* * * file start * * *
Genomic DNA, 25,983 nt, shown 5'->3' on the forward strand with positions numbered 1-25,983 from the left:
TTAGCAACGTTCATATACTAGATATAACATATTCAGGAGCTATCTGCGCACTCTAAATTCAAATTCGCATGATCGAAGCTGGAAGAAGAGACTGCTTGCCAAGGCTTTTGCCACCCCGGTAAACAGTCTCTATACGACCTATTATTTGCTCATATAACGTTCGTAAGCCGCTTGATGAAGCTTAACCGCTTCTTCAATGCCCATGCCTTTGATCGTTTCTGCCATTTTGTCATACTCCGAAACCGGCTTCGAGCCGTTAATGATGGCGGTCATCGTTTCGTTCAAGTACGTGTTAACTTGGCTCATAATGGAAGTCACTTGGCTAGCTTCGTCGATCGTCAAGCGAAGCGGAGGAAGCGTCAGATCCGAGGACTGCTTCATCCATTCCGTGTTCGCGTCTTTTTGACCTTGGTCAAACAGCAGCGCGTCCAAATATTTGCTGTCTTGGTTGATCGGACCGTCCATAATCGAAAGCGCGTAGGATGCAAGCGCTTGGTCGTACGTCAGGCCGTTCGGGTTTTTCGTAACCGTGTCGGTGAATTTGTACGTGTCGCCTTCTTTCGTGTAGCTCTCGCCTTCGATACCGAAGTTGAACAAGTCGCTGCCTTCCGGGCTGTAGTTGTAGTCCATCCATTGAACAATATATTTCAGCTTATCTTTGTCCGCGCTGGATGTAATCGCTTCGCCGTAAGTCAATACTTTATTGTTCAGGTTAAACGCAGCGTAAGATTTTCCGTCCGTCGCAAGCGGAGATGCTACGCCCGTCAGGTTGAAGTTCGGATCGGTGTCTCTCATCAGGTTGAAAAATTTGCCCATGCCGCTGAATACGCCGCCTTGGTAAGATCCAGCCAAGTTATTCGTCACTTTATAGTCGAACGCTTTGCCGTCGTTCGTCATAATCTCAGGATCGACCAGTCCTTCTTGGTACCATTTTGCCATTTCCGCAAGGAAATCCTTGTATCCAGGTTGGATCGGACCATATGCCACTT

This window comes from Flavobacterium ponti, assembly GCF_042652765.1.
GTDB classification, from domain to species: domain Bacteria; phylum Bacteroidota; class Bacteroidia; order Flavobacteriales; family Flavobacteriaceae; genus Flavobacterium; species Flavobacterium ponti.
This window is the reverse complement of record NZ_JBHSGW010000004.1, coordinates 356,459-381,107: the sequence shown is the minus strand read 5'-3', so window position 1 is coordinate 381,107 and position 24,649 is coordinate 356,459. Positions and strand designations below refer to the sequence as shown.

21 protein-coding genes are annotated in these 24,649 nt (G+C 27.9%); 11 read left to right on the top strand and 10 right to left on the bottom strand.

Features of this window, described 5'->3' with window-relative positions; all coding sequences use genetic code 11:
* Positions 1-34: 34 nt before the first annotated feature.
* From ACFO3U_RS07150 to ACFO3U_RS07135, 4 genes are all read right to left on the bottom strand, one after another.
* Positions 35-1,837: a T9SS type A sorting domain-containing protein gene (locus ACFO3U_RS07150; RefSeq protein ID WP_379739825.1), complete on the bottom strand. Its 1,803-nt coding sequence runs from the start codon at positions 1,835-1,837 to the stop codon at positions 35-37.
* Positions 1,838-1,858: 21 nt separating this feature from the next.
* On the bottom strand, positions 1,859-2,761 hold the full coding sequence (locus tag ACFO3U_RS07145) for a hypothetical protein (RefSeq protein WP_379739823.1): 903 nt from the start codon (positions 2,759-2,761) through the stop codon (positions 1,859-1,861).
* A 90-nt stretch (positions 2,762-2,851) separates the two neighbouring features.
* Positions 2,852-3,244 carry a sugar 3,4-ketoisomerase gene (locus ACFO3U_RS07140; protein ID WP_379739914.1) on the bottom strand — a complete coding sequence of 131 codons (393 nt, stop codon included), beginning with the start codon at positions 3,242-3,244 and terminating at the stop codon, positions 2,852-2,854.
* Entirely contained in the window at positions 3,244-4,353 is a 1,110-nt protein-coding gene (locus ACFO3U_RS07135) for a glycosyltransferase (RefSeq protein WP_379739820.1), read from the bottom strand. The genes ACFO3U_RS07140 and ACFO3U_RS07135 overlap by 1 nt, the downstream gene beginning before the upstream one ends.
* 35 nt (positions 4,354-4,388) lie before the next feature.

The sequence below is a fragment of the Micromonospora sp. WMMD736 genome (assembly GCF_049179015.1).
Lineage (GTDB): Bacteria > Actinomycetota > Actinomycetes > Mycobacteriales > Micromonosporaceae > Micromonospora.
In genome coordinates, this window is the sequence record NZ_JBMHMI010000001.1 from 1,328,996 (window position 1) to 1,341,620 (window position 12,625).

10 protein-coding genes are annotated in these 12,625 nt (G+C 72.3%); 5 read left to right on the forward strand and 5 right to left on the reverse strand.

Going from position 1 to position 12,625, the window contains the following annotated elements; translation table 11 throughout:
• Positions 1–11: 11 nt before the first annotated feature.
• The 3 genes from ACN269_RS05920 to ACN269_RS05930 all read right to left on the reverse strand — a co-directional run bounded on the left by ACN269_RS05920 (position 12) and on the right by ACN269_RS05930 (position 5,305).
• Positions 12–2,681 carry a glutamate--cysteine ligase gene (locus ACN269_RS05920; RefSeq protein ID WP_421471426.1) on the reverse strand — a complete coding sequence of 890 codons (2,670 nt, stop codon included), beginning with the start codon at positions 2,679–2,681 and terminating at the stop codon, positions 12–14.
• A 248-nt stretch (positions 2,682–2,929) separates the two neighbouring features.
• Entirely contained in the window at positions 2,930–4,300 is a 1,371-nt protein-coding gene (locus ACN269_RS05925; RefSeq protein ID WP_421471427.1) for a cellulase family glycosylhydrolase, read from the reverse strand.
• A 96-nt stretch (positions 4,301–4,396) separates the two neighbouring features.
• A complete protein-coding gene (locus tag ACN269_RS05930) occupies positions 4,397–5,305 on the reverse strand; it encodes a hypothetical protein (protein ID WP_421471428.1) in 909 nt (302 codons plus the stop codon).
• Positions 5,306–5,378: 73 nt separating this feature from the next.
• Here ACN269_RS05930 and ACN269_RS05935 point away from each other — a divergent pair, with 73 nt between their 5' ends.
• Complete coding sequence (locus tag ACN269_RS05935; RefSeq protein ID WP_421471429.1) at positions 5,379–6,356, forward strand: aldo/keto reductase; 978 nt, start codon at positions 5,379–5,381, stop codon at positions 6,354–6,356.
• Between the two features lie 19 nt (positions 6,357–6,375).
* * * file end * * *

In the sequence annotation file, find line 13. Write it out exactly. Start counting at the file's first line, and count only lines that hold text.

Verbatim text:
* A 90-nt stretch (positions 2,762-2,851) separates the two neighbouring features.